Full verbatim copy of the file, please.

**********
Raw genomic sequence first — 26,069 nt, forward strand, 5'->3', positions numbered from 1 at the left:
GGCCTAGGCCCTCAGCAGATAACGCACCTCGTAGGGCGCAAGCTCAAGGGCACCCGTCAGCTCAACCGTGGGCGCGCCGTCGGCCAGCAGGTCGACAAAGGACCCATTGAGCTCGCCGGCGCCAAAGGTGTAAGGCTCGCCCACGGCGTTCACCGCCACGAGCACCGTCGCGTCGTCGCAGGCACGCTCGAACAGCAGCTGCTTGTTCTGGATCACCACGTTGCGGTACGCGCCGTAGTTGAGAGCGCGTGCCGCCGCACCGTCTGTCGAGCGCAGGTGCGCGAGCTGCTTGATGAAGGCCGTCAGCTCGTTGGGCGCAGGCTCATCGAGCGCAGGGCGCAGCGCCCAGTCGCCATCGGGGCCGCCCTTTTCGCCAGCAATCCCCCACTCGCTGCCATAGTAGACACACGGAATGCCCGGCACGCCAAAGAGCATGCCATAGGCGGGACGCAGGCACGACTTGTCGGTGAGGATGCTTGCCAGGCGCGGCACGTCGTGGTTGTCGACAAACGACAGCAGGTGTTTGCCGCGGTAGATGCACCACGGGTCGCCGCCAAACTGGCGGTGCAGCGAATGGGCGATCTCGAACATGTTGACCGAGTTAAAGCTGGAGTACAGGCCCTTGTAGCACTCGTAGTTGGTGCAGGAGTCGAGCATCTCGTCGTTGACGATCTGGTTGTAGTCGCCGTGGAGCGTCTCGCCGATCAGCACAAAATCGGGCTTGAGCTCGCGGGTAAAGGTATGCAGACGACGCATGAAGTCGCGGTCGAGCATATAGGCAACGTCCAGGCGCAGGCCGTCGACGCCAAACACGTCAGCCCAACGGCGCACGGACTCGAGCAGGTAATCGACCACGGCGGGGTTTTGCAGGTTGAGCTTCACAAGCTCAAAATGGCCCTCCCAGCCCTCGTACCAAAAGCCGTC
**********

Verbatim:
Raw genomic sequence first — 26,069 nt, forward strand, 5'->3', positions numbered from 1 at the left:
GGCCTAGGCCCTCAGCAGATAACGCACCTCGTAGGGCGCAAGCTCAAGGGCACCCGTCAGCTCAACCGTGGGCGCGCCGTCGGCCAGCAGGTCGACAAAGGACCCATTGAGCTCGCCGGCGCCAAAGGTGTAAGGCTCGCCCACGGCGTTCACCGCCACGAGCACCGTCGCGTCGTCGCAGGCACGCTCGAACAGCAGCTGCTTGTTCTGGATCACCACGTTGCGGTACGCGCCGTAGTTGAGAGCGCGTGCCGCCGCACCGTCTGTCGAGCGCAGGTGCGCGAGCTGCTTGATGAAGGCCGTCAGCTCGTTGGGCGCAGGCTCATCGAGCGCAGGGCGCAGCGCCCAGTCGCCATCGGGGCCGCCCTTTTCGCCAGCAATCCCCCACTCGCTGCCATAGTAGACACACGGAATGCCCGGCACGCCAAAGAGCATGCCATAGGCGGGACGCAGGCACGACTTGTCGGTGAGGATGCTTGCCAGGCGCGGCACGTCGTGGTTGTCGACAAACGACAGCAGGTGTTTGCCGCGGTAGATGCACCACGGGTCGCCGCCAAACTGGCGGTGCAGCGAATGGGCGATCTCGAACATGTTGACCGAGTTAAAGCTGGAGTACAGGCCCTTGTAGCACTCGTAGTTGGTGCAGGAGTCGAGCATCTCGTCGTTGACGATCTGGTTGTAGTCGCCGTGGAGCGTCTCGCCGATCAGCACAAAATCGGGCTTGAGCTCGCGGGTAAAGGTATGCAGACGACGCATGAAGTCGCGGTCGAGCATATAGGCAACGTCCAGGCGCAGGCCGTCGACGCCAAACACGTCAGCCCAACGGCGCACGGACTCGAGCAGGTAATCGACCACGGCGGGGTTTTGCAGGTTGAGCTTCACAAGCTCAAAATGGCCCTCCCAGCCCTCGTACCAAAAGCCGTC